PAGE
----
This Halloween, Choose Respect

Another Halloween comes around, another Heaven and Hell, another Sweet and Nasty, and amid these festivities, we miss another opportunity to discuss the racial implications behind students’ choices in Halloween costumes. In recent years, college students around the country have initiated dialogue and action regarding offensive Halloween costumes. We would like to encourage our fellow students at Harvard to join the movement this year: Choose respect over insensitive humor when assembling your costumes. Even more importantly, take this opportunity to educate yourself. Engage in dialogue about why certain costumes can be perceived as offensive and how humor and caricature have historically been used to perpetuate racial and cultural stereotypes. In other words, we would like our campus to discuss how Halloween costumes can serve as mechanisms for cultural appropriation.

According to the blog Unsettling America, cultural appropriation can be defined as “the adoption or theft of icons, rituals, aesthetic standards, and behavior from one culture or subculture by another [generally] when the subject culture is a minority culture. This ‘appropriation’ often occurs without any real understanding of why the original culture took part in these activities or the meanings behind these activities.”

Western culture has a history of finding entertainment in mocking and perpetuating stereotypes of oppressed groups (refer to the history of blackface) and selling products by depicting minority cultures as exotic, edgy, and desirable (see Urban Outfitters’ use of the Navajo name and Victoria Secret’s Sexy Little Geisha lingerie).  When you dress in blackface or a Native American headdress for Halloween, you’re placing yourself in association with a history of Western imperialism, slavery, and violence against minority groups. When you dress as “ghetto fab,” as a “redneck,” or as an “illegal alien,” you’re mocking the racial and socioeconomic inequalities in our society and appropriating what you think is minority culture for your one night of fun.

We can already hear the objections:

“But I didn’t personally contribute to the oppression of these minority groups and I don’t mean any harm.” The fact that you didn’t intend it to does not mean that your costume can’t offend others. By wearing a costume that mimics a minority culture, you’re publicly associating yourself with the Western history of oppressing minority groups and appropriating their cultures for humor or fashion. The impact on those who see and are affected by your costume still stands. Furthermore, in a setting like a college Halloween party, you often do not even have the opportunity to explain your intentions.

“I just love (insert minority identity here) culture and I want to show my appreciation.” In the context of Western tendencies to force their own culture upon others and selectively take what they want in return, you should ask yourself if you’re coming from a place of sincere respect, humility, and mutual understanding—i.e. were you invited to partake in this cultural appreciation? You should also ask yourself whether a Halloween party is really the place to show appreciation for a culture that is sacred and deeply personal to others. Halloween costumes are largely associated with a spooky, humorous, or partying atmosphere, and we think that there are more appropriate spaces to express cultural appreciation.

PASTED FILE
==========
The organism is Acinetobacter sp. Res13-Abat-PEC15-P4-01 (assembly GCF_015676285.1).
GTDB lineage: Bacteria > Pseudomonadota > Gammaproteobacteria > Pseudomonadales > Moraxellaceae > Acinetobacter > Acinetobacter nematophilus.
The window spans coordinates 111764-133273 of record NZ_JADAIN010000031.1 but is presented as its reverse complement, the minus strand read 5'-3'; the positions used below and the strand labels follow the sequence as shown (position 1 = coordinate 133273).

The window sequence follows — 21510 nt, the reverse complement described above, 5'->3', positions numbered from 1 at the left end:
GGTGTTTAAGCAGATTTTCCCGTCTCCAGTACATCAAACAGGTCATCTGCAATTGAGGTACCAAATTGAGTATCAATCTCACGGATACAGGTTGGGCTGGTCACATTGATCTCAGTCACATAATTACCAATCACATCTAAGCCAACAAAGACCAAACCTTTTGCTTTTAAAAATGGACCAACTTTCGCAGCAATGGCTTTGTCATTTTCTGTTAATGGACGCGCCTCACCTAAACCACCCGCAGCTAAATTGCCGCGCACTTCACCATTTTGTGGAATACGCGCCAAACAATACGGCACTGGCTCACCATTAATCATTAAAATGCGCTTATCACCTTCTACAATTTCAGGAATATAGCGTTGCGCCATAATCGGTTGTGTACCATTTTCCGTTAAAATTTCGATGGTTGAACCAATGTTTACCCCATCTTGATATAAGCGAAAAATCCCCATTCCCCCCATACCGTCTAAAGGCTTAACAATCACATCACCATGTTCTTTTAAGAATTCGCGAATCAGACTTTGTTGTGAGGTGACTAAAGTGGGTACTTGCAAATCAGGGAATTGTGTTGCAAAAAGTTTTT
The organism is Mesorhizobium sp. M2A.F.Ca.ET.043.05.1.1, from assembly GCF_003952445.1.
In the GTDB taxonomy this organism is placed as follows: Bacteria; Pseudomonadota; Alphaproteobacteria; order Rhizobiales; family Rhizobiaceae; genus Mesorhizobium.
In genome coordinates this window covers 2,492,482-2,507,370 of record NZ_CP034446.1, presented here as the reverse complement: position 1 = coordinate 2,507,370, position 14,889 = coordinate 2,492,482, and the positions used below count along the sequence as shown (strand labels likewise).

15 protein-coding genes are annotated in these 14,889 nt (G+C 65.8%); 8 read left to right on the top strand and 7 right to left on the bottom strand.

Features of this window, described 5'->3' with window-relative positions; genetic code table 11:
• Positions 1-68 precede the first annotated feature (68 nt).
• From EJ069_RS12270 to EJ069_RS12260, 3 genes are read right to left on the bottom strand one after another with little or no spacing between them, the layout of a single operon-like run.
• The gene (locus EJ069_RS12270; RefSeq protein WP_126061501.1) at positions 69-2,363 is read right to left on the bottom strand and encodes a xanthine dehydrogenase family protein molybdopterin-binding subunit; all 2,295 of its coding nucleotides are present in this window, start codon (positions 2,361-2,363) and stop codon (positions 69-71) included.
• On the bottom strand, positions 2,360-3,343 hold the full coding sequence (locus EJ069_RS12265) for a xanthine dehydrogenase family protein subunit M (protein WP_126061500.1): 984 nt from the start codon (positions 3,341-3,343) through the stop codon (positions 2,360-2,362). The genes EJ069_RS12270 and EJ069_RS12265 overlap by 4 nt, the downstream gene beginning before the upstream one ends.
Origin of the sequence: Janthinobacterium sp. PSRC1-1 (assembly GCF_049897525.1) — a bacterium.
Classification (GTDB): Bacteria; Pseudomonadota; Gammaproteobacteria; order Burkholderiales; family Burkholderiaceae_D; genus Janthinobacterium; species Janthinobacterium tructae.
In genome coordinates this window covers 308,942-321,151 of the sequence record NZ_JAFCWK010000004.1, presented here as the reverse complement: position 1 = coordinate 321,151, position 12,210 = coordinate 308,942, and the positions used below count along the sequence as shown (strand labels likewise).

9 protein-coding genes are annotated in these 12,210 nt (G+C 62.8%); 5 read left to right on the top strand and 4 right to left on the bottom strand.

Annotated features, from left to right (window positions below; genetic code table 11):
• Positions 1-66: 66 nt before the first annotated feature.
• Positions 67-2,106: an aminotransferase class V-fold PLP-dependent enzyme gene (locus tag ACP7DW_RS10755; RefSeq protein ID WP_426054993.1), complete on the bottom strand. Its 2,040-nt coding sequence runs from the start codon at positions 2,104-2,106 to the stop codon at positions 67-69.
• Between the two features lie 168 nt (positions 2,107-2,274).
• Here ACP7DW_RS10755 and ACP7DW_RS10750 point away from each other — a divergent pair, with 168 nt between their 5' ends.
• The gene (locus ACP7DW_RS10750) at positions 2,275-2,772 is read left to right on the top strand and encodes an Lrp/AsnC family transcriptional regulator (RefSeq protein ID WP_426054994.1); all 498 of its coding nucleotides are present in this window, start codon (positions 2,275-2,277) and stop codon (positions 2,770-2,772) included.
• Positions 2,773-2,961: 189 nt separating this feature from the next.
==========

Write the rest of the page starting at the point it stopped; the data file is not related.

“My friend is (insert minority identity here) and he doesn’t find my costume offensive.” One individual does not speak for an entire racial, cultural, or religious group. Just because one member of the group is not offended, it does not mean that another member of the group will not be.

“How come you don’t have any problems with appropriating ‘white culture’—for example, if someone wore a blonde wig and dressed up as Marilyn Monroe?” Because historically, “white culture,” defined as mainstream Western culture in this context, has not been systematically subjugated by another racial or cultural group. Because white privilege still exists in the U.S. Because whiteness is considered the norm in our society, unlike minority groups with histories of systematic oppression, exotification, and stereotyping.

We use these concepts not to intellectualize our social scene or dampen a day of seemingly harmless fun, but instead to draw connections to the historical and contemporary implications of problematic costumes. We want you to have fun, but without ruining someone else’s fun or coming across as ignorant or malicious. And don’t think that this never happens on Harvard’s campus, given that Sigma Chi’s “Conquistabros and Navajos” party controversy was only three years ago. We do not bring this issue up to point fingers, but to show that our campus is not immune from these issues.

We hope that this article serves as a starting point for more discussions regarding Halloween costumes and party culture at Harvard. We ourselves have more questions regarding issues such as costumes that “sexualize” certain professions, such as the sexy nurse, secretary, or flight attendant. To provide a space to share our experiences and perspectives, Sustained Dialogue, a student organization committed to dialogue on issues of identity and diversity, is planning a dialogue event on Halloween costumes on Tuesday, October 29 from 5 to 6:30 p.m. in Ticknor Lounge. We would love to hear your thoughts, work through ambiguities, and raise more questions together. This Halloween, we hope you choose respect, empathy, and education.

Herman Kaur Bhupal ’16 is an economics concentrator in Eliot House. Judy Park ’14 is a social studies concentrator in Leverett House. They are leadership team members of Harvard College Sustained Dialogue.

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